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mail order or online suppliers of hardy fuchsia?

Posted by megajas z7 VA (My Page) on
Thu, Jun 28, 07 at 9:09

I live in USA-VA/zone 7a and am looking for a few hardy fuchsia for my back yard. The ones I have seen that I prefer are either F. magellanica 'Aurea' or F. magellanica 'Sharpton's' for thier varigated and golden foilage. Does anyone know of someplace these could be obtained? I don't mind small starts versus larger pots. Are there any other suggestions for this area? I'm partial to the bright red/purple or pinks ... upright prefered but not required. MUST be ground hardy.



Follow-Up Postings:

RE: mail order or online suppliers of hardy fuchsia?

The two mail Fuchsia nurseries I know of are.....Monnier's Country Garden's and Earthworks Fuchsias. I have received some very nice plants from Monnier's, have never ordered from Earthworks so can't give an opinion on them.


RE: mail order or online suppliers of hardy fuchsia?

I have ordered from Earthworks and they sent the plants promptly. They have a large selection and are not expensive.

RE: mail order or online suppliers of hardy fuchsia?

Earthworks is local to me, and their rooted cuttings are a good bargain.

>>Are there any other suggestions for this area? I'm partial to the bright red/purple or pinks ... upright prefered but not required. MUST be ground hardy.

Good news is that all magellanica types should be root-hardy for you with a mulch. Bright red/deep purple is by far the most common coloration among wild Fuchsias and tends to dominate the hardies, although there are other possibilities.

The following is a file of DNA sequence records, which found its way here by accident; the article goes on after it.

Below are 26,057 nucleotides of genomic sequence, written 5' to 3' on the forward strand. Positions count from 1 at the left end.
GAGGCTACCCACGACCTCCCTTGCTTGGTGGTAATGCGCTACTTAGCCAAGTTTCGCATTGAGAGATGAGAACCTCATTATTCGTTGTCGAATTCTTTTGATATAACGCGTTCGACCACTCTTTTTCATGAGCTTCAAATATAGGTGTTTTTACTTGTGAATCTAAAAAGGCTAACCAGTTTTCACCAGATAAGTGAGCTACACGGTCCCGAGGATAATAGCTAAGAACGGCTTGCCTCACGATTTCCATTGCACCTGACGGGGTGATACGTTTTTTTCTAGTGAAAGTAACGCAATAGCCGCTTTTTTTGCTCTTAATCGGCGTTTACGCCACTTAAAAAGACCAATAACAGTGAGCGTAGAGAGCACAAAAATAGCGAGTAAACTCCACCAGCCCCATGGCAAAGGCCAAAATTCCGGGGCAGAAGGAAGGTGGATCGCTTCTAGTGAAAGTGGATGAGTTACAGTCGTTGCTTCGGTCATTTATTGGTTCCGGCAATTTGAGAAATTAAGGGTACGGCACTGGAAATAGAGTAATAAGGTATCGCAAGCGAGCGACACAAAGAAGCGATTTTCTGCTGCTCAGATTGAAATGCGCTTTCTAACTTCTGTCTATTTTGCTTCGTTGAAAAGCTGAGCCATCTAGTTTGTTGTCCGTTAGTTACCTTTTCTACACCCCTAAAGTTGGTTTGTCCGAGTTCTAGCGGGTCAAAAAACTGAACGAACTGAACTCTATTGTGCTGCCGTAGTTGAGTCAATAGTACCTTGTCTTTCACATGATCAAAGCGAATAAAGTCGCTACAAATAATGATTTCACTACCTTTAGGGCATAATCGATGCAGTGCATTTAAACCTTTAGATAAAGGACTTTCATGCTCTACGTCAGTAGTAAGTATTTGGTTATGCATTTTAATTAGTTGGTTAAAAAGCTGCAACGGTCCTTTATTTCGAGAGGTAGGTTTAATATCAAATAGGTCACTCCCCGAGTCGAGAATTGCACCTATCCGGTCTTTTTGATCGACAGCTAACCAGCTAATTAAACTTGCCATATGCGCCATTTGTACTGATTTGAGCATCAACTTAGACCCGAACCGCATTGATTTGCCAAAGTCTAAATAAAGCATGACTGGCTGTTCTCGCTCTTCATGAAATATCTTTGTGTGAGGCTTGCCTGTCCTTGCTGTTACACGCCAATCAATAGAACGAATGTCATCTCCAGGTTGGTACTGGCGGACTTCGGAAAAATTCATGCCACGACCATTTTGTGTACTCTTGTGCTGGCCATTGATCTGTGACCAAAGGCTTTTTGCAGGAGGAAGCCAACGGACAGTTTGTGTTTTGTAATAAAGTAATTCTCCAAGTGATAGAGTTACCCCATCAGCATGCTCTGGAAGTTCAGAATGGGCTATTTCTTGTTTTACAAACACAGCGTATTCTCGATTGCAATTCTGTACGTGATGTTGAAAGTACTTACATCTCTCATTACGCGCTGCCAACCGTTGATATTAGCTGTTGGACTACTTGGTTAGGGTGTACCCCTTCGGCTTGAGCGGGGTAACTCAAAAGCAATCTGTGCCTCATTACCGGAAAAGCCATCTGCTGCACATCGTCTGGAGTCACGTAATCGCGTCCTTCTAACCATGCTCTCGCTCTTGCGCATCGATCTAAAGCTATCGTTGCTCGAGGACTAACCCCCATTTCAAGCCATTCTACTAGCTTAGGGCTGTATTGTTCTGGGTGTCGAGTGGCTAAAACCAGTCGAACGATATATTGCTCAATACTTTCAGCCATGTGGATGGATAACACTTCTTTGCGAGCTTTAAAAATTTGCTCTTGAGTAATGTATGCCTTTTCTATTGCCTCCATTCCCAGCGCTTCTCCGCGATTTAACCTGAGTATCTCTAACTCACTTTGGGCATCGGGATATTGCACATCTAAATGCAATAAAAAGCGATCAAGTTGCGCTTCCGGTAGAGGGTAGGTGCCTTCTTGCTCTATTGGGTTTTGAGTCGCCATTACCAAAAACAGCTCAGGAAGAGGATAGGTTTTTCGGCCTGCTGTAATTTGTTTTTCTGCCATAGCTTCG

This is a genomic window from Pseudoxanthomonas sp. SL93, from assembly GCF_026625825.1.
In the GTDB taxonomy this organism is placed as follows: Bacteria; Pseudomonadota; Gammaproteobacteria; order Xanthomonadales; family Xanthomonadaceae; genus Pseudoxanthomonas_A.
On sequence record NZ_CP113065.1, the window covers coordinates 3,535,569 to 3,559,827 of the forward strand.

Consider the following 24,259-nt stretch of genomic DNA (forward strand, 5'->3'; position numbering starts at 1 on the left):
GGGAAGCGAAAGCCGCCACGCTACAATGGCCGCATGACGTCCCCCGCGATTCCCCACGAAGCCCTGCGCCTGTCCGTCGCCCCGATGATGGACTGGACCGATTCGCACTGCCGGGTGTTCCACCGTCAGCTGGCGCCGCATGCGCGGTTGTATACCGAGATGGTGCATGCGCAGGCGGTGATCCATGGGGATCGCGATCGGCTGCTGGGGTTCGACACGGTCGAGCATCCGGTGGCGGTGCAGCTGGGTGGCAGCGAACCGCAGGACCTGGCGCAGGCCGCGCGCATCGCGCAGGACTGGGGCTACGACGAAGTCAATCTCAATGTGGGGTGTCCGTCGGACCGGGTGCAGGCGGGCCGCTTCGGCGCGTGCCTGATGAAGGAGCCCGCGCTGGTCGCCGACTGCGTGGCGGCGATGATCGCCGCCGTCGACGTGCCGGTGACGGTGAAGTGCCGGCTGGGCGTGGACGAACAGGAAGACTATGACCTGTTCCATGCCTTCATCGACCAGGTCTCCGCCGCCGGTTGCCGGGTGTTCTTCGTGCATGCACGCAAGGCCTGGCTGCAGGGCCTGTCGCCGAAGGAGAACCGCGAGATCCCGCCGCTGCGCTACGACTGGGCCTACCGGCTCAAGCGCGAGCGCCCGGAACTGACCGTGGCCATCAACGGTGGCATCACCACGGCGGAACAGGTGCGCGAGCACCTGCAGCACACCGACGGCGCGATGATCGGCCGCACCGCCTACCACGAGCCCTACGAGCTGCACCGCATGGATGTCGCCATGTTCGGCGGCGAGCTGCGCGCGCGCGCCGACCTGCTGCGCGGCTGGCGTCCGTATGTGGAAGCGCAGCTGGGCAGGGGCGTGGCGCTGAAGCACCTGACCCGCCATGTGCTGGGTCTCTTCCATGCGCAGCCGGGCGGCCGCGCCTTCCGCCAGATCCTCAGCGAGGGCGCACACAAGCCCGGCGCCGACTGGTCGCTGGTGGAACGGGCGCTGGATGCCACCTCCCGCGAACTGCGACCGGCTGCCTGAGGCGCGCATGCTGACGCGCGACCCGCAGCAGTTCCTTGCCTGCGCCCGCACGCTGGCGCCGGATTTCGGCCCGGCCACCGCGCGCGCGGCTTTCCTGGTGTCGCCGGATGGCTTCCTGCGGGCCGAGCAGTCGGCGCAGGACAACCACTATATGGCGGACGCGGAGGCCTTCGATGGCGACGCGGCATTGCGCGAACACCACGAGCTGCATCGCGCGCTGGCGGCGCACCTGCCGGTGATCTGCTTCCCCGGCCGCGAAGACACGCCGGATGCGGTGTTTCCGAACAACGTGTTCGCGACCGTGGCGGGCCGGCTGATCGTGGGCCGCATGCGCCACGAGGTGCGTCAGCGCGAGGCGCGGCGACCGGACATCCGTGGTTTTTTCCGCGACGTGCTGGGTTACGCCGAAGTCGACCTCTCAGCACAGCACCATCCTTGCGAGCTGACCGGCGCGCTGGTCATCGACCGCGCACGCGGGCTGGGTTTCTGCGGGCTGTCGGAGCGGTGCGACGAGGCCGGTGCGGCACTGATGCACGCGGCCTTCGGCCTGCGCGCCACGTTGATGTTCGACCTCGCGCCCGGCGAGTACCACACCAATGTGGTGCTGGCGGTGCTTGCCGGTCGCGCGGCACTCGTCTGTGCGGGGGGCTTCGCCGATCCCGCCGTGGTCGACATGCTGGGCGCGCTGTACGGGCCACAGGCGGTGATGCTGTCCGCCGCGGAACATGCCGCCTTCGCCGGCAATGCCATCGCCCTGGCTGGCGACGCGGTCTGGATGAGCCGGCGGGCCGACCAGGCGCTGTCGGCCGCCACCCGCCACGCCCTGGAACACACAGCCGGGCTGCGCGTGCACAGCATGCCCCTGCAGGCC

F. magellanica has a huge range, and varies slightly in hardiness. Some types, such as from subalpine scrub or at the Straits of Magellan which are its southern limit, are quite coldhardy. A typcal magellanica type will survive somewhat north of you with a mulch and people used to grow them in parts of the midwest in Victorian times.

F. campos-portoi is a close cousin that looks a lot like it (finer leaves and smaller flowers than most magellanicas but really not significant); it is a little coldhardier than an average magellanica and reputedly more heat tolerant. Not as easy to root tho, which seems odd.

Fuchsia regia is strangely coldhardy for a plant from a climate whose winters are about as cold as Florida's. It should do fine in Virginia. It looks like the other two but is a tall plant whose long stems reach into the trees for support.

There are a lot of hybrids that are close to F. magellanica; some have white corollas instead of purple. Not a huge color range typically. F. magellanica var molinae, which some people call "magalba" (it's not really an alba), is a big hardy form from Chiloe island with small pale purple ("pink"--not really but people call them that) blossoms.

It is worth mentioning, but hard to get the real thing in this country, that there is a magellanica type called "Riccartoni" which is extra-hardy. It is named for a garden or perhaps castle in Scotland, where it was noticed and named. It is distinguishable from other magellanicas by its short tube. Technically I do not have it, but I have a short-tubed magellanica seedling that showed up in my garden as a volunteer, probably having reverted from a hybrid ancestor.

Most plants sold as "Riccartoni" in the USA are nothing but plain old typical versions of magellanica.

Here is something I am not sure of in terms of hardiness limits, so others please chime in--some encycliandra/thymifolia types are relatively coldhardy. They have wee blossoms, one species is fragrant!!!! (probably the only Fuchsia that is), not quite typical Fuchsia shape (the petals are vestigial I think), and fine, "ferny" looking foliage. Some of them get big (wee blossoms and tiny leaves on a good-sized shrub). They are not typical Fuchsias, but come from cloudforests of southern Mexico, far north of typical Fuchsia country. Although typically pollinated by bees, the ruby-flowered types still attract hummingbirds. They also come in cerise, whites, pinks, mauves, pale purples, etc.

I hate to say this but...non-variegated plants will be easier to grow. The variegation compromises hardiness, vigor, blossoming, and shade-tolerance.

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